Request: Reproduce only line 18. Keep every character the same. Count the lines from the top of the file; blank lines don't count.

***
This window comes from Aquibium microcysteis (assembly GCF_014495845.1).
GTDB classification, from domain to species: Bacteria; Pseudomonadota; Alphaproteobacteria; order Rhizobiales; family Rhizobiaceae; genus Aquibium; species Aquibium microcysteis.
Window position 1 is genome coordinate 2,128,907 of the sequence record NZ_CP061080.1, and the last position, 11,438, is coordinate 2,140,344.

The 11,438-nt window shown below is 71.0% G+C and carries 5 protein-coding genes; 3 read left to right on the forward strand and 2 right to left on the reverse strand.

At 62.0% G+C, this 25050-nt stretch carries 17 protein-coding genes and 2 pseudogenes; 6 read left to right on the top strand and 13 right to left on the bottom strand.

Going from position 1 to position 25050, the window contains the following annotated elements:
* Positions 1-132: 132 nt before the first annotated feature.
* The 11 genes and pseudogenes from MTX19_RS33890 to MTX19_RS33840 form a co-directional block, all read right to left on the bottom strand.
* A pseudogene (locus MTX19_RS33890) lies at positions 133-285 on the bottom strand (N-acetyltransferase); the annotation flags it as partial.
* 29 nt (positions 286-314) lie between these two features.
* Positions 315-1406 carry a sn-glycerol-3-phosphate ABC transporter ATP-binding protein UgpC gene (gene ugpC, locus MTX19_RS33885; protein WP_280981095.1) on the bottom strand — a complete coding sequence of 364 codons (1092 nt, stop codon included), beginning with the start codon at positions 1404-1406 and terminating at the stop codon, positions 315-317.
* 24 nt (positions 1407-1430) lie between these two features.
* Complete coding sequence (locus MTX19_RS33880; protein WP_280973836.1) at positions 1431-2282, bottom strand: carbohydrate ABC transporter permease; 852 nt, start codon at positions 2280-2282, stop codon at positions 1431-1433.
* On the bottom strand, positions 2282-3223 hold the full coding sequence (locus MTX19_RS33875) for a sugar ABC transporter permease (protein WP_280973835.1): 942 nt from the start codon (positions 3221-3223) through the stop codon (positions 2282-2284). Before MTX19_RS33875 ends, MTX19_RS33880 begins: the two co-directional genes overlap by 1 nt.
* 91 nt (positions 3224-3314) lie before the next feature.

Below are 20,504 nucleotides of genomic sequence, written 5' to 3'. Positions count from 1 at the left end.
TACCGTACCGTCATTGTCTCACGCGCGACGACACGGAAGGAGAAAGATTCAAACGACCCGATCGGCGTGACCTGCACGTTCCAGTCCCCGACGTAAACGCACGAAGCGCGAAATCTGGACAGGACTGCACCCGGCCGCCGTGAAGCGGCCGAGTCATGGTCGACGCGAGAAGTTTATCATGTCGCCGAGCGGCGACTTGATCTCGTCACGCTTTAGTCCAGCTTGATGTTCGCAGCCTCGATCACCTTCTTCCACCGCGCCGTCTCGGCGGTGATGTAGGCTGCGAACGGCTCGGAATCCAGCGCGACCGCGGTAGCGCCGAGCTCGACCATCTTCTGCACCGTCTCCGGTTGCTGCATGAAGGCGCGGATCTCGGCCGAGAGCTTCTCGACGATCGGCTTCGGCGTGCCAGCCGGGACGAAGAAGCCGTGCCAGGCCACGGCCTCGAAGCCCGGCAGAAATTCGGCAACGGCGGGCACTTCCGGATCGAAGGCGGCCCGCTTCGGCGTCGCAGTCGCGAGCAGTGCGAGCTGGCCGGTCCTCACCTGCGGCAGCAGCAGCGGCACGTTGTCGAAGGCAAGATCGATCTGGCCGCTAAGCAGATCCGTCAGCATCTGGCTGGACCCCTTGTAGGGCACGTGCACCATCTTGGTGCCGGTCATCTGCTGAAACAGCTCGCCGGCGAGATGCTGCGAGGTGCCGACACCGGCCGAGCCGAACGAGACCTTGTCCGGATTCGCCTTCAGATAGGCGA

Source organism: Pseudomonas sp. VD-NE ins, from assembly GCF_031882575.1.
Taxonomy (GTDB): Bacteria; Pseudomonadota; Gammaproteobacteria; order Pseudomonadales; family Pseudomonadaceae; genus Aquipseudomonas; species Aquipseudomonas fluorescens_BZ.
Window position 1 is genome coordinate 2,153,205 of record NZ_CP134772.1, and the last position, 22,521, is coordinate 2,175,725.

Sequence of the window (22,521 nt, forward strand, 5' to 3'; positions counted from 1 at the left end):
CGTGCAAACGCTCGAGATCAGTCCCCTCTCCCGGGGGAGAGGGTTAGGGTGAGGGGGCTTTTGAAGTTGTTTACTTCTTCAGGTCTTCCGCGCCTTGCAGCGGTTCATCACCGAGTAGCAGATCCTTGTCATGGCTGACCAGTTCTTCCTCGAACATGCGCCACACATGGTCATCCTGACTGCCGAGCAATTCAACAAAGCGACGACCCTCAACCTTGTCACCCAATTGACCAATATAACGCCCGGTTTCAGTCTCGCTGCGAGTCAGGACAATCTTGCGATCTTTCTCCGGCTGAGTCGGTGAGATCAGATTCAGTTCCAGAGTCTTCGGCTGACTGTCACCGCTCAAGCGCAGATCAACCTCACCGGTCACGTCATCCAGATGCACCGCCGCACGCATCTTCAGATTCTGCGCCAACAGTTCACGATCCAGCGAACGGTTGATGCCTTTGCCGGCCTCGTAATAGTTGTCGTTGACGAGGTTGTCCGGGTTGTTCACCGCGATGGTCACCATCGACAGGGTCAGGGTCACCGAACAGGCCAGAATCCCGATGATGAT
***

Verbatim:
Source organism: Pseudomonas sp. VD-NE ins, from assembly GCF_031882575.1.